The NPRM did not include a paragraph specifically addressing covered entities' disclosures of protected health information regarding victims of abuse, neglect, or domestic violence. Rather, the NPRM addressed disclosures about child abuse pursuant to proposed § 164.510(b), which would have allowed covered entities to report child abuse to a public health authority or to another appropriate authority authorized by law to receive reports of child abuse or neglect. We respond to comments regarding victims of domestic violence or abuse throughout the final rule where relevant. (See responses to comments on §§ 164.502(g), 164.510(b), 164.512(f)(3), 164.522, and 164.524.)
Comment: Several commenters urged us to require that victims of domestic violence be notified about requests for or disclosures of protected health information about them, so that victims could take safety precautions.
Response: We agree that, in balancing the burdens on covered entities from such a notification requirement against the benefits to be gained, victims of domestic abuse merit heightened concern. For this reason, we generally require covered entities to inform the individual when they disclose protected health information to authorized government authorities. As the Family Violence Prevention Fund has noted in its Health Privacy Principles for Protecting Victims of Domestic Violence (October 2000), victims of domestic violence and abuse sometimes are subject to retaliatory violence. By informing a victim of abuse or domestic violence of a disclosure to law enforcement or other authorities, covered entities give victims the opportunity to take appropriate safety precautions. See the above preamble discussion of § 164.512(c) for more detail about the requirements for disclosing protected health information about victims of domestic violence.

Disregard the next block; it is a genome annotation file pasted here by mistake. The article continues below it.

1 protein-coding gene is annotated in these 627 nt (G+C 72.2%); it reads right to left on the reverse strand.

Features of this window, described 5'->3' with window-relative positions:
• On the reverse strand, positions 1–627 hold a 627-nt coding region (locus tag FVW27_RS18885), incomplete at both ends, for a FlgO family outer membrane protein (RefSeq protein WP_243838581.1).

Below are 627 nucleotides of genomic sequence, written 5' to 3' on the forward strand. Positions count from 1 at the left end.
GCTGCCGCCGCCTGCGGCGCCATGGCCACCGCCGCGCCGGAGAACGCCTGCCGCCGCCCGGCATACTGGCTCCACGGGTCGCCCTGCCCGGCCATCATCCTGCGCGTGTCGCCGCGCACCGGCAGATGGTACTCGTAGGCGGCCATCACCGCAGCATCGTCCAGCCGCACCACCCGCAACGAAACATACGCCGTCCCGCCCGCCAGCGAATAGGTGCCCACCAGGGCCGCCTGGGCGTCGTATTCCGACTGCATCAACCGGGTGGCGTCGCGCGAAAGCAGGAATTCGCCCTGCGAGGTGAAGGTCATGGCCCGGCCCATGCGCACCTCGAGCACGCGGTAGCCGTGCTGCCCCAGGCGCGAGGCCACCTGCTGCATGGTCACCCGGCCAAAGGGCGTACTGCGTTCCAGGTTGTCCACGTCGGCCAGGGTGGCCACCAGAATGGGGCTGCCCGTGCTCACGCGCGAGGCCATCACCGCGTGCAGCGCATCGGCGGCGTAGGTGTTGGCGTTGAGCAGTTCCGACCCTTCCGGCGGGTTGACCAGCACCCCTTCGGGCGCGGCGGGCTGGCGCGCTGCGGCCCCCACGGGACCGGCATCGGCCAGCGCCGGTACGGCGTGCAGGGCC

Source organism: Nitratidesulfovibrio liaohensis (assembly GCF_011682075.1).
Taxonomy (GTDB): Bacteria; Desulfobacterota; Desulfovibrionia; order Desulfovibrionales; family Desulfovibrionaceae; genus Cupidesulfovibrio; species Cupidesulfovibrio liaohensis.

Comment: Some commenters argued that a consent requirement should apply at a minimum to disclosures involving victims of crime or victims of domestic violence.
Response: We agree, and we modify the proposed rule to require covered entities to obtain an individual's agreement prior to disclosing protected health information in most instances involving victims of a crime or of abuse, neglect, or domestic violence. See the above preamble discussions of § 164.512(c), on disclosures about victims of abuse, neglect, or domestic violence, and § 164.512(f)(3), on disclosures to law enforcement about crime victims.